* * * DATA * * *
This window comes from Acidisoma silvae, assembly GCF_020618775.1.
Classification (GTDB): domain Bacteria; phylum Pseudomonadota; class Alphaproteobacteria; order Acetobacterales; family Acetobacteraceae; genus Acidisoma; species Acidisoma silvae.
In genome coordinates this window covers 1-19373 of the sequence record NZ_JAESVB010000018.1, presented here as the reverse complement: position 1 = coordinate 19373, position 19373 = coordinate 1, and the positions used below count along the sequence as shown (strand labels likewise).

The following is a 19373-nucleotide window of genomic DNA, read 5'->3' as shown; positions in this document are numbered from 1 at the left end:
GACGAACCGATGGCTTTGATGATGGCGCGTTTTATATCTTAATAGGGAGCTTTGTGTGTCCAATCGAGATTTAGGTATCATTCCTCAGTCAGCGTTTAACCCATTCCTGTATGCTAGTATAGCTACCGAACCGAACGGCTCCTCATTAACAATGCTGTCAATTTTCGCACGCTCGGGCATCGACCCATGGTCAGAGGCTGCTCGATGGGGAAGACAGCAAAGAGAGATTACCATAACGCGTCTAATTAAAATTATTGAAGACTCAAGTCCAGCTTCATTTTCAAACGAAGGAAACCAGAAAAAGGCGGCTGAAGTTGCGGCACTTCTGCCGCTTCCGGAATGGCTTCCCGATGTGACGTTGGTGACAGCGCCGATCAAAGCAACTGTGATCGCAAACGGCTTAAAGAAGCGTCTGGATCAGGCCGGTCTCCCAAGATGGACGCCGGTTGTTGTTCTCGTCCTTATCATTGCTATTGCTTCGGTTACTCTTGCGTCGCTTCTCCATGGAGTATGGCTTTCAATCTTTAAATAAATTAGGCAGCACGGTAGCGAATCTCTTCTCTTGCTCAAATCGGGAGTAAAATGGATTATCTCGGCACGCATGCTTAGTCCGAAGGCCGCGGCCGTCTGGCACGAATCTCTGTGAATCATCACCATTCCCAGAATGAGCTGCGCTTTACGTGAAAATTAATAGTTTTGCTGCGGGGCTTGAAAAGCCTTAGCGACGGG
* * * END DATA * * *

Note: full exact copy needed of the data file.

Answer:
This window comes from Acidisoma silvae, assembly GCF_020618775.1.
Classification (GTDB): domain Bacteria; phylum Pseudomonadota; class Alphaproteobacteria; order Acetobacterales; family Acetobacteraceae; genus Acidisoma; species Acidisoma silvae.
In genome coordinates this window covers 1-19373 of the sequence record NZ_JAESVB010000018.1, presented here as the reverse complement: position 1 = coordinate 19373, position 19373 = coordinate 1, and the positions used below count along the sequence as shown (strand labels likewise).

The following is a 19373-nucleotide window of genomic DNA, read 5'->3' as shown; positions in this document are numbered from 1 at the left end:
GACGAACCGATGGCTTTGATGATGGCGCGTTTTATATCTTAATAGGGAGCTTTGTGTGTCCAATCGAGATTTAGGTATCATTCCTCAGTCAGCGTTTAACCCATTCCTGTATGCTAGTATAGCTACCGAACCGAACGGCTCCTCATTAACAATGCTGTCAATTTTCGCACGCTCGGGCATCGACCCATGGTCAGAGGCTGCTCGATGGGGAAGACAGCAAAGAGAGATTACCATAACGCGTCTAATTAAAATTATTGAAGACTCAAGTCCAGCTTCATTTTCAAACGAAGGAAACCAGAAAAAGGCGGCTGAAGTTGCGGCACTTCTGCCGCTTCCGGAATGGCTTCCCGATGTGACGTTGGTGACAGCGCCGATCAAAGCAACTGTGATCGCAAACGGCTTAAAGAAGCGTCTGGATCAGGCCGGTCTCCCAAGATGGACGCCGGTTGTTGTTCTCGTCCTTATCATTGCTATTGCTTCGGTTACTCTTGCGTCGCTTCTCCATGGAGTATGGCTTTCAATCTTTAAATAAATTAGGCAGCACGGTAGCGAATCTCTTCTCTTGCTCAAATCGGGAGTAAAATGGATTATCTCGGCACGCATGCTTAGTCCGAAGGCCGCGGCCGTCTGGCACGAATCTCTGTGAATCATCACCATTCCCAGAATGAGCTGCGCTTTACGTGAAAATTAATAGTTTTGCTGCGGGGCTTGAAAAGCCTTAGCGACGGG